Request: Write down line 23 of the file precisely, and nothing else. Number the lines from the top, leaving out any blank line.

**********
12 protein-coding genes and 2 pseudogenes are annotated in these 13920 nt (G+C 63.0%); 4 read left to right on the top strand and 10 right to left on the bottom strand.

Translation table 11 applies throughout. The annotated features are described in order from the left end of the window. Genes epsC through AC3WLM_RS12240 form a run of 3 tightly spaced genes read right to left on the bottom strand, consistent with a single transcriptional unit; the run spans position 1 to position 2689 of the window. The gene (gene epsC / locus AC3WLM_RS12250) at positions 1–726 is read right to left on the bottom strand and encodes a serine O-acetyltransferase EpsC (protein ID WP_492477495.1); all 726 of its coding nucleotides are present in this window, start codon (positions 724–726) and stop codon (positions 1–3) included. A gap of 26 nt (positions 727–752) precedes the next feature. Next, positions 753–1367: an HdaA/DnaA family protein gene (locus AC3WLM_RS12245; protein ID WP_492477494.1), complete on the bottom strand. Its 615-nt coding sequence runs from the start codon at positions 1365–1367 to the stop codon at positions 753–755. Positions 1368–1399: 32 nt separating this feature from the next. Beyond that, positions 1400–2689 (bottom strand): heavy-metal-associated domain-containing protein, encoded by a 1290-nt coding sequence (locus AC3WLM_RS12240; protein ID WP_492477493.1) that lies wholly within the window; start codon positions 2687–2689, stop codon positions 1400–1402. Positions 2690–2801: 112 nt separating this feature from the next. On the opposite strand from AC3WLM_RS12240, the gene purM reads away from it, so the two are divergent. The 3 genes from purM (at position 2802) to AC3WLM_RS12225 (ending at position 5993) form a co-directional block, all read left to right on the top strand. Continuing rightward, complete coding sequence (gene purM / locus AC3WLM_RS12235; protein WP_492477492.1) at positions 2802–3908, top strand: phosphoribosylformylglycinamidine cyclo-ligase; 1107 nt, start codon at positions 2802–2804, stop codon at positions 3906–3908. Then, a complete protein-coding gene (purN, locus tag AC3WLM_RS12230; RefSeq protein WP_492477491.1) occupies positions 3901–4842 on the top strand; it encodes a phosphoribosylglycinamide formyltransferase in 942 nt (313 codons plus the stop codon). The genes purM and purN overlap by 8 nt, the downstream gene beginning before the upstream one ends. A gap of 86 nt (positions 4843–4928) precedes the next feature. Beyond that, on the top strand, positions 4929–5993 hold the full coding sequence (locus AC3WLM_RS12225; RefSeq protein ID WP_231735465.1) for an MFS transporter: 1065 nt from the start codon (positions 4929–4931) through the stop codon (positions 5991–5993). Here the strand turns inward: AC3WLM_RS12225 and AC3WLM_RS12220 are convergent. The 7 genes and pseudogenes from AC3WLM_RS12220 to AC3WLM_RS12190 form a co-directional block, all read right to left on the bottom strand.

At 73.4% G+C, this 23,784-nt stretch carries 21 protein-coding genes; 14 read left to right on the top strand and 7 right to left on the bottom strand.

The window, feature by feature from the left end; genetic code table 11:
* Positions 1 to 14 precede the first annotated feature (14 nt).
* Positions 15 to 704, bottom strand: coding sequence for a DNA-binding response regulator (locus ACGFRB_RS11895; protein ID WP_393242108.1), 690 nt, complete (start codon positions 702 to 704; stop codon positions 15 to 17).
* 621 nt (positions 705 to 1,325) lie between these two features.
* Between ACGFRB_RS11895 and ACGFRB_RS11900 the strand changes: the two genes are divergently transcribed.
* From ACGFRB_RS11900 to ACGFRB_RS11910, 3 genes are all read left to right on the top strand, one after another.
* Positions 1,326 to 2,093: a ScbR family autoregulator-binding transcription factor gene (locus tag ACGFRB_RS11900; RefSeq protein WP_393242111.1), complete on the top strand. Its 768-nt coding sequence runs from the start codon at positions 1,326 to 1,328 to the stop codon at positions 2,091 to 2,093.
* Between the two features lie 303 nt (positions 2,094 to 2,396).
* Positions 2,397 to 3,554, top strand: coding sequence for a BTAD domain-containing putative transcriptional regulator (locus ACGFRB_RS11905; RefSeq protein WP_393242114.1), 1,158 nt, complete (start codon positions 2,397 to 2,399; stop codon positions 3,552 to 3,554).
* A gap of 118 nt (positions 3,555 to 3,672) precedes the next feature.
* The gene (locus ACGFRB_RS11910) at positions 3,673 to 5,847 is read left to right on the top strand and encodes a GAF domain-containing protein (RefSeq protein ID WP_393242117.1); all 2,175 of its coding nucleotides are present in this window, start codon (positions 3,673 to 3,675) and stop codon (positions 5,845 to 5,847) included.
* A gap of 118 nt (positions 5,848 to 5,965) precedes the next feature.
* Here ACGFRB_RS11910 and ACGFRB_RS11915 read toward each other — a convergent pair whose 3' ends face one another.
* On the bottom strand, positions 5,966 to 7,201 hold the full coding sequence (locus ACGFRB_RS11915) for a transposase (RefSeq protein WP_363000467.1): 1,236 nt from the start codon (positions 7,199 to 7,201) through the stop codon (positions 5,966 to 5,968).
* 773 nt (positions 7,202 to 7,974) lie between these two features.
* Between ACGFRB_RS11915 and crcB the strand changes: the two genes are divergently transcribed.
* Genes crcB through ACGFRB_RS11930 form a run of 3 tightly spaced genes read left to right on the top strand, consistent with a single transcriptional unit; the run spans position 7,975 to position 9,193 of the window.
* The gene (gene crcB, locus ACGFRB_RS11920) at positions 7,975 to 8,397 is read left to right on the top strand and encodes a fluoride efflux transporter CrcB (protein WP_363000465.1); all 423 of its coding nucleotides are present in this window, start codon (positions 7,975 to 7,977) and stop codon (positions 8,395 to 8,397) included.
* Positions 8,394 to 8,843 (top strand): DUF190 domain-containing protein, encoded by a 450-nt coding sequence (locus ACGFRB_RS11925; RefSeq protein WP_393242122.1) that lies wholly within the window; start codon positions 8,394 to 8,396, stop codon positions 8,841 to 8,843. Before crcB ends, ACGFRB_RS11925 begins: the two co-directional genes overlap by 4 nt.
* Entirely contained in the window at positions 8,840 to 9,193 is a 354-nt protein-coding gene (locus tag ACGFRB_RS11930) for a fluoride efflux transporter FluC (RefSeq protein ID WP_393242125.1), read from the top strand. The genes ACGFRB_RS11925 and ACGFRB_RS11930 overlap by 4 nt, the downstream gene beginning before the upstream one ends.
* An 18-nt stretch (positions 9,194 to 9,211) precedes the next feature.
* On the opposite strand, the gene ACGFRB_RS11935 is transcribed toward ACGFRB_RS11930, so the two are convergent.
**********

* Entirely contained in the window at positions 8,840 to 9,193 is a 354-nt protein-coding gene (locus tag ACGFRB_RS11930) for a fluoride efflux transporter FluC (RefSeq protein ID WP_393242125.1), read from the top strand. The genes ACGFRB_RS11925 and ACGFRB_RS11930 overlap by 4 nt, the downstream gene beginning before the upstream one ends.